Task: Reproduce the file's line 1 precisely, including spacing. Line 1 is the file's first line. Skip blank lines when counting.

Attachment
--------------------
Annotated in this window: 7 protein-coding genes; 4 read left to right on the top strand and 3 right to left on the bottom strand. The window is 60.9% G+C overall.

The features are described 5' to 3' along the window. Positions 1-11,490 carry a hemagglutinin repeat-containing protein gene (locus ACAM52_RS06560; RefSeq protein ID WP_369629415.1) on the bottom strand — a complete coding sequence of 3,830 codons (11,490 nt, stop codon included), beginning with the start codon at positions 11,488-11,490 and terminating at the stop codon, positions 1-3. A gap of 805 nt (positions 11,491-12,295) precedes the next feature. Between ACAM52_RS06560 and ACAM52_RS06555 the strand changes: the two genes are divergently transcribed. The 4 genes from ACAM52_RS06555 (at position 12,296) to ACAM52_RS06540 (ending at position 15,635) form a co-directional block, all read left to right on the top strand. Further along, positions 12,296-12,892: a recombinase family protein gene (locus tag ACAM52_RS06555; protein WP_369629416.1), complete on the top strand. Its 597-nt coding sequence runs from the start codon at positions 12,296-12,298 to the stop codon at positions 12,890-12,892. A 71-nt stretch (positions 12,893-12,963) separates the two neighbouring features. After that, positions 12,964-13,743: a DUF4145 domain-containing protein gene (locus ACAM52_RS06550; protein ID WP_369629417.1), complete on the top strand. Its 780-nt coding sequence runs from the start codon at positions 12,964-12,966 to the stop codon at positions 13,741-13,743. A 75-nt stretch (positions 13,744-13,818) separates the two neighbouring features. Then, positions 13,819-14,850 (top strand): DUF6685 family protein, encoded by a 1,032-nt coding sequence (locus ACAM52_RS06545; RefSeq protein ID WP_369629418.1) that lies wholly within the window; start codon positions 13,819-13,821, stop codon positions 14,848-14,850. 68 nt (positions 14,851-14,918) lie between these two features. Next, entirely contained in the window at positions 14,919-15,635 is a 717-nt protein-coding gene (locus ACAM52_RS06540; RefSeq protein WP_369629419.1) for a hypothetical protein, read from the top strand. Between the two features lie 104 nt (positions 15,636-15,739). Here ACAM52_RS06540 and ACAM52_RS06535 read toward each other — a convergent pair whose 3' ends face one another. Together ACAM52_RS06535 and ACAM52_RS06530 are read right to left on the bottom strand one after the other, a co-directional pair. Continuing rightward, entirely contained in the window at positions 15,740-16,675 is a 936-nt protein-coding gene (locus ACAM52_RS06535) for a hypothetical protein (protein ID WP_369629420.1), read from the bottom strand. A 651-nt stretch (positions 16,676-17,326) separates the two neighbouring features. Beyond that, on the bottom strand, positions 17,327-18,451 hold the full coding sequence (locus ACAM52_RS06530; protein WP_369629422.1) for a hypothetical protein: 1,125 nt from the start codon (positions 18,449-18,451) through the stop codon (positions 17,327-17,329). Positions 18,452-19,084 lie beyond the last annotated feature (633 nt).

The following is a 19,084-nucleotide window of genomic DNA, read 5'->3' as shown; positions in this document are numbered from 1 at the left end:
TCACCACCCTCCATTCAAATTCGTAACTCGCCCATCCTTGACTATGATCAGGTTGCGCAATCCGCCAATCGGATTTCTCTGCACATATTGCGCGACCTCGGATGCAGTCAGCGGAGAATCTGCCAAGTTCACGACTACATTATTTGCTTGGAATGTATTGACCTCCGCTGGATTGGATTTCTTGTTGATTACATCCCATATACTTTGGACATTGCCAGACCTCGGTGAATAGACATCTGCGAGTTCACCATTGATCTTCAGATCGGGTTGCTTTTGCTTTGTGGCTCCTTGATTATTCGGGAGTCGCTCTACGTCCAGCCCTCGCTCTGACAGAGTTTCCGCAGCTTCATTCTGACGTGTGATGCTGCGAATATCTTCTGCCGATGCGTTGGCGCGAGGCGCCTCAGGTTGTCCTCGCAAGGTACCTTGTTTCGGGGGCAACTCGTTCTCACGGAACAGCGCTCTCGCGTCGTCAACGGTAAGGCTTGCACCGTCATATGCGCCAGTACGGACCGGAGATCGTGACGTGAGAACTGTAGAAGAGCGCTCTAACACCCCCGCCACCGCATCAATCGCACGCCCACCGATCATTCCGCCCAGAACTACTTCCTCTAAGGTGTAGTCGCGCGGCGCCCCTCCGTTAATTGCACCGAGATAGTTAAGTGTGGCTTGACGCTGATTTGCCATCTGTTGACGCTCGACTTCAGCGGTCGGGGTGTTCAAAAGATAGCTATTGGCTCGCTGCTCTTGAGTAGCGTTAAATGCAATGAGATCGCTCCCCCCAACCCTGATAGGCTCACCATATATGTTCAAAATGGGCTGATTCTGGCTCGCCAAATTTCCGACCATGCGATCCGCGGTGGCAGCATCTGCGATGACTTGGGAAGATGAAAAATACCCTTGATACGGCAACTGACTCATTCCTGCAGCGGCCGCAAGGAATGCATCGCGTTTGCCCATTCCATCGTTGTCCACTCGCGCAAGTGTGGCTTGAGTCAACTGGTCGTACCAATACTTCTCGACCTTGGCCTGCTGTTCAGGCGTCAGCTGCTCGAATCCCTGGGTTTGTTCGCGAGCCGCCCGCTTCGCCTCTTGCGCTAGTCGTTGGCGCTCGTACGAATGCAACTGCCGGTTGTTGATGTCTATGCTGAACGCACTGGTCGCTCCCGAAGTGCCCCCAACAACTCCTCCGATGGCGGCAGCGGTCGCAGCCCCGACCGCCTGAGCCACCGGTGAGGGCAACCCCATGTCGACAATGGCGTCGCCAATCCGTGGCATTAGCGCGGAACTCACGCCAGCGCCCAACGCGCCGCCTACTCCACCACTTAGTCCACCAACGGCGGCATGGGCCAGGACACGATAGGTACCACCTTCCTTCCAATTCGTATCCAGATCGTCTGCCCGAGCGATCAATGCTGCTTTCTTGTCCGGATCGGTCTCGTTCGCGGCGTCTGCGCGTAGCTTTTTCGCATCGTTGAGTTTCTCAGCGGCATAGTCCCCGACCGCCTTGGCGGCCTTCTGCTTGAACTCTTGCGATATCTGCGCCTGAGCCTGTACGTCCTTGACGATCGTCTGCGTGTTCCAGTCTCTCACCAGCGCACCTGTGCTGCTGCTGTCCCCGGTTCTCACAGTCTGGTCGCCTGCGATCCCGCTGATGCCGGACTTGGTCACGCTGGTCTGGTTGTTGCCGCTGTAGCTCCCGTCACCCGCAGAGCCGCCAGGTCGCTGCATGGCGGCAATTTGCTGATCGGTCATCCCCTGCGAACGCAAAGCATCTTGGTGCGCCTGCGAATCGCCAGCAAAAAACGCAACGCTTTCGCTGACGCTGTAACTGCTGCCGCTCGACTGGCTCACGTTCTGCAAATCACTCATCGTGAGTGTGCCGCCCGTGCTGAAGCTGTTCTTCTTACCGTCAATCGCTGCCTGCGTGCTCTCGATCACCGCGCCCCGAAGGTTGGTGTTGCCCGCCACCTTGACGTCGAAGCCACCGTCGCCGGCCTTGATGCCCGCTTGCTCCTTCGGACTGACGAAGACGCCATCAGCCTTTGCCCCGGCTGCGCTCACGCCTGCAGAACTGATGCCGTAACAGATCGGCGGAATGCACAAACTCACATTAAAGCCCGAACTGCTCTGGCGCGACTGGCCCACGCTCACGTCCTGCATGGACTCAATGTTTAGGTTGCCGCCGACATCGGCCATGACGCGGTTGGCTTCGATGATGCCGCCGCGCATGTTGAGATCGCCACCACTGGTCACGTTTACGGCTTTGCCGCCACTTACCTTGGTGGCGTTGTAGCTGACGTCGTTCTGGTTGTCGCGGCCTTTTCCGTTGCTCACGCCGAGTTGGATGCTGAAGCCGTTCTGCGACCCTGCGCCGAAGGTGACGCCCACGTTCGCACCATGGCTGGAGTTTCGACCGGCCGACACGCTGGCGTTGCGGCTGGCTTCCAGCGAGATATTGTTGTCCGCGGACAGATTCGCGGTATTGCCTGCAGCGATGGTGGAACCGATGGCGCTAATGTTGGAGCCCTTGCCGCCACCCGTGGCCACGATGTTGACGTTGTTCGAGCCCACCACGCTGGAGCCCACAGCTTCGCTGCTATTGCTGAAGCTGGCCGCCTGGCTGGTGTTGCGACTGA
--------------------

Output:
Annotated in this window: 7 protein-coding genes; 4 read left to right on the top strand and 3 right to left on the bottom strand. The window is 60.9% G+C overall.